Biotechnology is the use of living systems and organisms to develop or make useful products.

The forest-based sector uses biotechnology in many processes today and this is expected to increase as the sector evolves to become a cornerstone of Europe’s future bio-society. Examples of current uses include process water treatment with microbes and the use of hydrolytic enzymes to decrease energy consumption in pulping. In the future, process water recycling will remain a highly important area, while a multitude of novel uses are also expected to emerge.

(Photo by iStock Photo)
(Photo by iStock Photo)

Biotechnology has helped to increase the yield of agricultural crops by both traditional and more advanced techniques (seeding, breeding and genetic modification). While recognising that this should only happen with public acceptance, molecular genetics and plant biotechnology is the key to increasing the yield and specific qualities of woody biomass. The continued development of enzymes will lead to more efficient processes and lower energy demand. This will be especially important to improve or replace current thermomechanical and chemical processes for wood treatment, such as the production of nano-fibrillar cellulose and pulp.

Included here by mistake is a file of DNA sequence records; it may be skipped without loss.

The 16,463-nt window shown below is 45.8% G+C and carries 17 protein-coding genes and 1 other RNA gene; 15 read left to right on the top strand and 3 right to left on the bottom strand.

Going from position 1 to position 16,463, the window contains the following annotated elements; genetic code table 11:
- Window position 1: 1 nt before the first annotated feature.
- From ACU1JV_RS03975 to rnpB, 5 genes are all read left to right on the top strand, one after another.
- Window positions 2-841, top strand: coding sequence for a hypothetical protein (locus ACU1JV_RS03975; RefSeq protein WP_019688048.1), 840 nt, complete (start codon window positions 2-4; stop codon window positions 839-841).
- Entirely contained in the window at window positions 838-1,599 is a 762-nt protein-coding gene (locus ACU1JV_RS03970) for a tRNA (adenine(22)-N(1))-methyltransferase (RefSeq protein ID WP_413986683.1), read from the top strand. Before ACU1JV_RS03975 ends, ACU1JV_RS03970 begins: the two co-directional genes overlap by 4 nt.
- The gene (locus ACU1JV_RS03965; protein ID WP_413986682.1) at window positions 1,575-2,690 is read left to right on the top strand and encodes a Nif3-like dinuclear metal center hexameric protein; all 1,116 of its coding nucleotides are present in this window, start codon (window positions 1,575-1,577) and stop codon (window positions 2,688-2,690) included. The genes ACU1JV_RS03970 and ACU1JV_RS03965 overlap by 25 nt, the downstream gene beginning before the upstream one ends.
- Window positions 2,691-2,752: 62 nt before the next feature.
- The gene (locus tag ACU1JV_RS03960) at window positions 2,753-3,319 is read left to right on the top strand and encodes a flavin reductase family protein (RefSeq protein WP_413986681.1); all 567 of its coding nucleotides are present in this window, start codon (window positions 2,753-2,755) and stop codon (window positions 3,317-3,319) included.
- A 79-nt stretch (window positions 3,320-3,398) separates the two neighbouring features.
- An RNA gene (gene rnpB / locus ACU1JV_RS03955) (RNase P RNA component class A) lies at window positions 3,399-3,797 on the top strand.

Completely new wood fractionation processes will most likely include industrial biotechnology. Biotechnology is also a key enabling technology in the production of novel biofuels, biochemicals and functional biomaterials from wood components. Enzymes will be used for the activation of fibre surfaces as well as for the production of wood-based sugars, which in turn can be fermented by microorganisms into marketable bioproducts.

Finally, with the growth in building with wood and other activities involving wood-based products, biotechnology offers a means to enhance knowledge about how to protect wood from an undesirable biological activity. Stricter chemical regulations will drive us to study nature’s own defence mechanisms to come up with novel solutions. Conversely, modern biological sciences (including even concepts such as molecular ecology) are intimately entwined and dependent on methods developed through biotechnology.